This morning I went outside to cut some roses for my dining room table. I spent the first fifteen minutes snipping off decayed blossoms, deadheading. Several of the blooms had one, two, or three petals, still vibrant in color, still clinging to the hip. Some were nestled cheek by jowl with tight-in-the-bud flowers-to-be. Others were the sole occupant of a lonely stretch of stem. In neither case could I bring myself to end this small burst of deep pink. Later, when the wind and rain have battered them naked, and the sun has shriveled them dry. Then, will I return and snip the branch clean.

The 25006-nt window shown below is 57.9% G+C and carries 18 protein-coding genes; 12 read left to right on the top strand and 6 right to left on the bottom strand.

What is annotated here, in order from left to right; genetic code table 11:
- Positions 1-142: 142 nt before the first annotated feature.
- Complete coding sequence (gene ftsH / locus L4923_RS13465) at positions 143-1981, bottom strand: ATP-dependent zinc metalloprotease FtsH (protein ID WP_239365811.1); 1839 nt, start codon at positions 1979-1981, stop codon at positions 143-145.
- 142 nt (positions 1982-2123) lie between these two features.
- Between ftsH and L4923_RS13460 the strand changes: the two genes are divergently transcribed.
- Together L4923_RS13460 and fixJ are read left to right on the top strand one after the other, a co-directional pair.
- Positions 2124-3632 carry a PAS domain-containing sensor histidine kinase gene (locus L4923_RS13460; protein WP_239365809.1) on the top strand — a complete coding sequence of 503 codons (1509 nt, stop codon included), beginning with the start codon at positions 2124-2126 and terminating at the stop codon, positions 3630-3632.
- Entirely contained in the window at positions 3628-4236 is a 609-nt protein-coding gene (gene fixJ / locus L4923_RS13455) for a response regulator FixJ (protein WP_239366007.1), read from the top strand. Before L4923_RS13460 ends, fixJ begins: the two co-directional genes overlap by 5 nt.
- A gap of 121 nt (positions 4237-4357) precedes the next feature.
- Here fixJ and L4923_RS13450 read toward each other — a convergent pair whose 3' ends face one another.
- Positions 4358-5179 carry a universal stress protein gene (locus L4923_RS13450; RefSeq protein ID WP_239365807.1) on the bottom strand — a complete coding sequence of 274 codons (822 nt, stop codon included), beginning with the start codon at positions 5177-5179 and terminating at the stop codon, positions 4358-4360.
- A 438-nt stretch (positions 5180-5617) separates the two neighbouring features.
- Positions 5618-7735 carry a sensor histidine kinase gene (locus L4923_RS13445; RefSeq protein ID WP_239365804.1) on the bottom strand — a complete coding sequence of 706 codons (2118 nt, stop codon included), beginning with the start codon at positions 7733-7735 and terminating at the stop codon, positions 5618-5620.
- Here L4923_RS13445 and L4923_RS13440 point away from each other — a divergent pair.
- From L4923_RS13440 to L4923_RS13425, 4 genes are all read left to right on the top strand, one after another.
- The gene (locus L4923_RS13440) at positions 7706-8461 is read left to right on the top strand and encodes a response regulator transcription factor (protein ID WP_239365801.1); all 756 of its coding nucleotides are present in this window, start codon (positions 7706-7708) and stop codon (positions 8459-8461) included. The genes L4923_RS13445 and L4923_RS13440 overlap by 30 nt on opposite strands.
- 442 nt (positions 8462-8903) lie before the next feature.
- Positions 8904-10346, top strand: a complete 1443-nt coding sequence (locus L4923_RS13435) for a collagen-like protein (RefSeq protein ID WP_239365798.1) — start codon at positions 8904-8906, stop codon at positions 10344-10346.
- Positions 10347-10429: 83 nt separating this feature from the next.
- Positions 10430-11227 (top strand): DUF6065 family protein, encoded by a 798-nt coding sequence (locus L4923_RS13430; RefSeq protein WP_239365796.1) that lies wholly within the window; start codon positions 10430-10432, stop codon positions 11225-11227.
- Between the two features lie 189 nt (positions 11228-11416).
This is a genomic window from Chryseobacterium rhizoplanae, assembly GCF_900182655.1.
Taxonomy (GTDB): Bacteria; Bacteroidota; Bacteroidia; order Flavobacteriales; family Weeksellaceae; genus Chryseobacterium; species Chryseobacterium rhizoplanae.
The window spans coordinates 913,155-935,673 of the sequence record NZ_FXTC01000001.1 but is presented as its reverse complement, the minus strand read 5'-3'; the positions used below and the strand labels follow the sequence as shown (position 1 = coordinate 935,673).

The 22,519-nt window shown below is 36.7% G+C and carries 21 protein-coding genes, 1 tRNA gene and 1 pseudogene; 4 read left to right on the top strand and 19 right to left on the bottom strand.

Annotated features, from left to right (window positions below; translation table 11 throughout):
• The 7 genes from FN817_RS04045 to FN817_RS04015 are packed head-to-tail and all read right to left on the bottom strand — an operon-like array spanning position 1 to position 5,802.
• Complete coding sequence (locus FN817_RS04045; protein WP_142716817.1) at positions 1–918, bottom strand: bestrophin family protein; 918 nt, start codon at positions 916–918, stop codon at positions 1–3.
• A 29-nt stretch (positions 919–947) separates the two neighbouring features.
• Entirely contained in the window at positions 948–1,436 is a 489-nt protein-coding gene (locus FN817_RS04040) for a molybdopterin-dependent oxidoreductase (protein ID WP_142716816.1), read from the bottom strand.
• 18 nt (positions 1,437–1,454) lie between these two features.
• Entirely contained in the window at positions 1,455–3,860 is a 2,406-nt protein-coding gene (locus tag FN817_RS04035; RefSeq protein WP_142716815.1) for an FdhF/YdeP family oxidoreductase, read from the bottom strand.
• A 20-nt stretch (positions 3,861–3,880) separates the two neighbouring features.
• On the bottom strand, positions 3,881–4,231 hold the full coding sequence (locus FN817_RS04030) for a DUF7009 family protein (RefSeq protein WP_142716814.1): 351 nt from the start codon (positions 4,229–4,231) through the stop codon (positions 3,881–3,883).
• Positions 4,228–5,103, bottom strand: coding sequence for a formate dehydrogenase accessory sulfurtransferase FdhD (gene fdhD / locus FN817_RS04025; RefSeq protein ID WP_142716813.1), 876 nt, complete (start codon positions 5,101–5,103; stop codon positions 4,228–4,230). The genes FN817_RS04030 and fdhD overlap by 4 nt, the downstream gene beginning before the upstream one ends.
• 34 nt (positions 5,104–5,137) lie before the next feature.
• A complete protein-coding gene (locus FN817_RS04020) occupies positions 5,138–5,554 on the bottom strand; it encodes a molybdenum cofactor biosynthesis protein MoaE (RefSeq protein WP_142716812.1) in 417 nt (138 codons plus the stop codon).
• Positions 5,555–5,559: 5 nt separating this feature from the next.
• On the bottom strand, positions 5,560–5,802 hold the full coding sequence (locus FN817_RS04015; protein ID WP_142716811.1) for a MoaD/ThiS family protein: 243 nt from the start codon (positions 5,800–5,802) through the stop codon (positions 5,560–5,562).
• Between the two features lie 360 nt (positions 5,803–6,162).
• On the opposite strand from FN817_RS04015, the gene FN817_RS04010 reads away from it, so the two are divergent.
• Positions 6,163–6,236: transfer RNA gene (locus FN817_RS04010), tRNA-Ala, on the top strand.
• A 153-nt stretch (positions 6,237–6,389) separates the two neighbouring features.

I cut two stems of rosemary and a single rose. They sit by me now, on my right hand. The rosemary stalks curl upward; the head of the rose nods.